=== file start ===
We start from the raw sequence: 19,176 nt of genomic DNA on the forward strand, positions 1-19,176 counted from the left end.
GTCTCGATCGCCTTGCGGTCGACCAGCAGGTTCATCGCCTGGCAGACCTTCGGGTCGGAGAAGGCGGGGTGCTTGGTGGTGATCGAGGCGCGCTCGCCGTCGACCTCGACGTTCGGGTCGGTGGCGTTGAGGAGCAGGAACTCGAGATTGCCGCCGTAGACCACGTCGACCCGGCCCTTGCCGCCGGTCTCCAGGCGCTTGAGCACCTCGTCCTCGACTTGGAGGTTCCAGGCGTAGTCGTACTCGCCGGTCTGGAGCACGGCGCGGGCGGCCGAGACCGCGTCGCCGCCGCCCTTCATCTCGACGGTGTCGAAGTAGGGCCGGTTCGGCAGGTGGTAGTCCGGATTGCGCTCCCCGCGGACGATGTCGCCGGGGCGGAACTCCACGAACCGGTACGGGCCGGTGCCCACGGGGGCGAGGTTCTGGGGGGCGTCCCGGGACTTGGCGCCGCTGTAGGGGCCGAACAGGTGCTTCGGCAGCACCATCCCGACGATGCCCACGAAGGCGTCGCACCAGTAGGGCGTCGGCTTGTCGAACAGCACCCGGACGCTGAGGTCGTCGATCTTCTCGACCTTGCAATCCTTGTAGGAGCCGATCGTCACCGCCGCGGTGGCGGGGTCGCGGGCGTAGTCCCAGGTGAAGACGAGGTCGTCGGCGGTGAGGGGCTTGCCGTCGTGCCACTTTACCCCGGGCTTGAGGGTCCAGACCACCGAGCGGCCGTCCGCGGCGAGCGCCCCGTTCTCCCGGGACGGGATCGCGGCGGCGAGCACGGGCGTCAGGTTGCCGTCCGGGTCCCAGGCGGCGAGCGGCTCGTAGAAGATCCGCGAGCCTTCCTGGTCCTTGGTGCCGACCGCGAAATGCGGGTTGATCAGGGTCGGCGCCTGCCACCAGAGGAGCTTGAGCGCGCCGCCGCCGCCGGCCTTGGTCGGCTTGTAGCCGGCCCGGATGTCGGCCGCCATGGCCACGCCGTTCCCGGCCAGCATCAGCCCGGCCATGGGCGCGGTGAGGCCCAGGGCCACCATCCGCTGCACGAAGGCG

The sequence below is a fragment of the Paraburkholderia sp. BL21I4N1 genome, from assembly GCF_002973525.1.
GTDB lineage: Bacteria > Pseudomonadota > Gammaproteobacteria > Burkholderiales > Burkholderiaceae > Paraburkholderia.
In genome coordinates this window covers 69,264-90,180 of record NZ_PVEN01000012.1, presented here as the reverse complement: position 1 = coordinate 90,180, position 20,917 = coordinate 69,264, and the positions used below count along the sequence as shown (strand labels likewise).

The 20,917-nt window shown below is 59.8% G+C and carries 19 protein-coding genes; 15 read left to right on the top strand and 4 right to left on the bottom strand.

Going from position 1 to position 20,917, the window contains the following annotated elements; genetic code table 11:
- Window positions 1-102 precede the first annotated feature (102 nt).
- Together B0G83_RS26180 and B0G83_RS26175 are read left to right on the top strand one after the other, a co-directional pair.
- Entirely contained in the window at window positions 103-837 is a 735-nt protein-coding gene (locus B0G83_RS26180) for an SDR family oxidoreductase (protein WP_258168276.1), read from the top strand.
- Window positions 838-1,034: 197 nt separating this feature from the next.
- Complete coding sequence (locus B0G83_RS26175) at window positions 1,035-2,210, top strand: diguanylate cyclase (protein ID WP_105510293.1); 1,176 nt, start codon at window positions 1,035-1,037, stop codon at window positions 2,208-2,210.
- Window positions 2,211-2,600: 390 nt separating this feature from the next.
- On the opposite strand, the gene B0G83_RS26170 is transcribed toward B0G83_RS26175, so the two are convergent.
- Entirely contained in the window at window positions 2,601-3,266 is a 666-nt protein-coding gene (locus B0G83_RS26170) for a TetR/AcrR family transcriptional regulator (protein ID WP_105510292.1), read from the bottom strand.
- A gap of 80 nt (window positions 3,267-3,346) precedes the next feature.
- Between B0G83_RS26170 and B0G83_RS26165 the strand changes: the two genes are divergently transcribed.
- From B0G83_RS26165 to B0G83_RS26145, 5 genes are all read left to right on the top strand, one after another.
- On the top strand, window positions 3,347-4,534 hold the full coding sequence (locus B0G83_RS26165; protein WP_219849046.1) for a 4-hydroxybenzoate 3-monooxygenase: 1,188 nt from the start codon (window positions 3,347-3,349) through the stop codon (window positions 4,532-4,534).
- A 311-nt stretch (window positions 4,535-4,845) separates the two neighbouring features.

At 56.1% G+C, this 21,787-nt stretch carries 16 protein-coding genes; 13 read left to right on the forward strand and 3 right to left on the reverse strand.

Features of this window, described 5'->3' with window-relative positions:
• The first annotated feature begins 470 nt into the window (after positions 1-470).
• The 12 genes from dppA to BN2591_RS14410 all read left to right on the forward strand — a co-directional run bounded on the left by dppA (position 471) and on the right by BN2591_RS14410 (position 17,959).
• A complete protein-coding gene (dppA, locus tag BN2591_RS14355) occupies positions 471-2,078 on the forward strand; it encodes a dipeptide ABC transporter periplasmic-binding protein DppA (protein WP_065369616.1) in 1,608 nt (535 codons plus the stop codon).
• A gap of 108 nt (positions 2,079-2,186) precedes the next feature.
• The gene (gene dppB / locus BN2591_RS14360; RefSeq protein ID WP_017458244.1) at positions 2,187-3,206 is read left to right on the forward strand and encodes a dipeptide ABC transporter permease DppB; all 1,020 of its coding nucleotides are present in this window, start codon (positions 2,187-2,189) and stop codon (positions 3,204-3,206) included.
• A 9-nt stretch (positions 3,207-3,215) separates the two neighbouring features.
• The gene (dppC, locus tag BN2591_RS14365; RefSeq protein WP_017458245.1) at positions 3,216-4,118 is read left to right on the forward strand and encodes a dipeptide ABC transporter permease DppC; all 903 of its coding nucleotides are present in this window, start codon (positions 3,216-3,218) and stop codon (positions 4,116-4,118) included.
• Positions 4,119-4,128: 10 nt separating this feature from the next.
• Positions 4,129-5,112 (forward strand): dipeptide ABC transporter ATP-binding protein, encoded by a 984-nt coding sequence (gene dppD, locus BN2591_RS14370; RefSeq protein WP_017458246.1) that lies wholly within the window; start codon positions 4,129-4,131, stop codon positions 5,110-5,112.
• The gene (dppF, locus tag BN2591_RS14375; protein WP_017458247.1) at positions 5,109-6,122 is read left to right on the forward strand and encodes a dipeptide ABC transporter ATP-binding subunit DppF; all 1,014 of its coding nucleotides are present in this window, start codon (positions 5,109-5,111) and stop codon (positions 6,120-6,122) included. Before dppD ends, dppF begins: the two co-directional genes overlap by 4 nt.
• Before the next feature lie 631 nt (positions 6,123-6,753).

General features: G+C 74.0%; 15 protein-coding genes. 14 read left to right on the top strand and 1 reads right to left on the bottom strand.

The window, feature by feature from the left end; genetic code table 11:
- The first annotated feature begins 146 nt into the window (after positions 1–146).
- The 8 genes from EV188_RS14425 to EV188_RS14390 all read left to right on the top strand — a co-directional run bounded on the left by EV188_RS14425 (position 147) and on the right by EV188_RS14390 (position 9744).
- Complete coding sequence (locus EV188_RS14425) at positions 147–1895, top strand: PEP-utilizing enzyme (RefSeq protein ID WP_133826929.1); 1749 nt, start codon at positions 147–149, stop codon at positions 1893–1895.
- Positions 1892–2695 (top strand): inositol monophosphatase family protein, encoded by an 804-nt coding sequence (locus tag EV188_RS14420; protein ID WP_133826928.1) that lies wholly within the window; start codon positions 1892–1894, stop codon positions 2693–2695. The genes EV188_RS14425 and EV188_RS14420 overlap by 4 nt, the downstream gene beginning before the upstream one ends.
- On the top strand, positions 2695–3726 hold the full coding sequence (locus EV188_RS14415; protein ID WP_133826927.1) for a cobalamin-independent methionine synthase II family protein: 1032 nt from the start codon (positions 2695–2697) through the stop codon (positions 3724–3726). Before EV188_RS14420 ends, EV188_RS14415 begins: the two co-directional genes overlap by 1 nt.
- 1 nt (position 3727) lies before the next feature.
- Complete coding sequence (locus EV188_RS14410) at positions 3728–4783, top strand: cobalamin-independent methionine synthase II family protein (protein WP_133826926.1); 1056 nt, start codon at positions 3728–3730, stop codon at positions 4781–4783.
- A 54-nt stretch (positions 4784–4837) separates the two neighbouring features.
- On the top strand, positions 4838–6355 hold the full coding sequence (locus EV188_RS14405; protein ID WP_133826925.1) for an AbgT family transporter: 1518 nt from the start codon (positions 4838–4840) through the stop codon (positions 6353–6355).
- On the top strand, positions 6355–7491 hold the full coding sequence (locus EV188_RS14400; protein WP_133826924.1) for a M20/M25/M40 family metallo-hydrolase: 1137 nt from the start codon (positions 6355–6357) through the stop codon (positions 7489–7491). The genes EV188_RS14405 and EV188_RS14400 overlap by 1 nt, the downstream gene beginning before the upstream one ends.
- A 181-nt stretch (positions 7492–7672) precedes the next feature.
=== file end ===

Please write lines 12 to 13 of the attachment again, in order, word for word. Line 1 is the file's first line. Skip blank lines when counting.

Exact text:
- Complete coding sequence (locus B0G83_RS26175) at window positions 1,035-2,210, top strand: diguanylate cyclase (protein ID WP_105510293.1); 1,176 nt, start codon at window positions 1,035-1,037, stop codon at window positions 2,208-2,210.
- Window positions 2,211-2,600: 390 nt separating this feature from the next.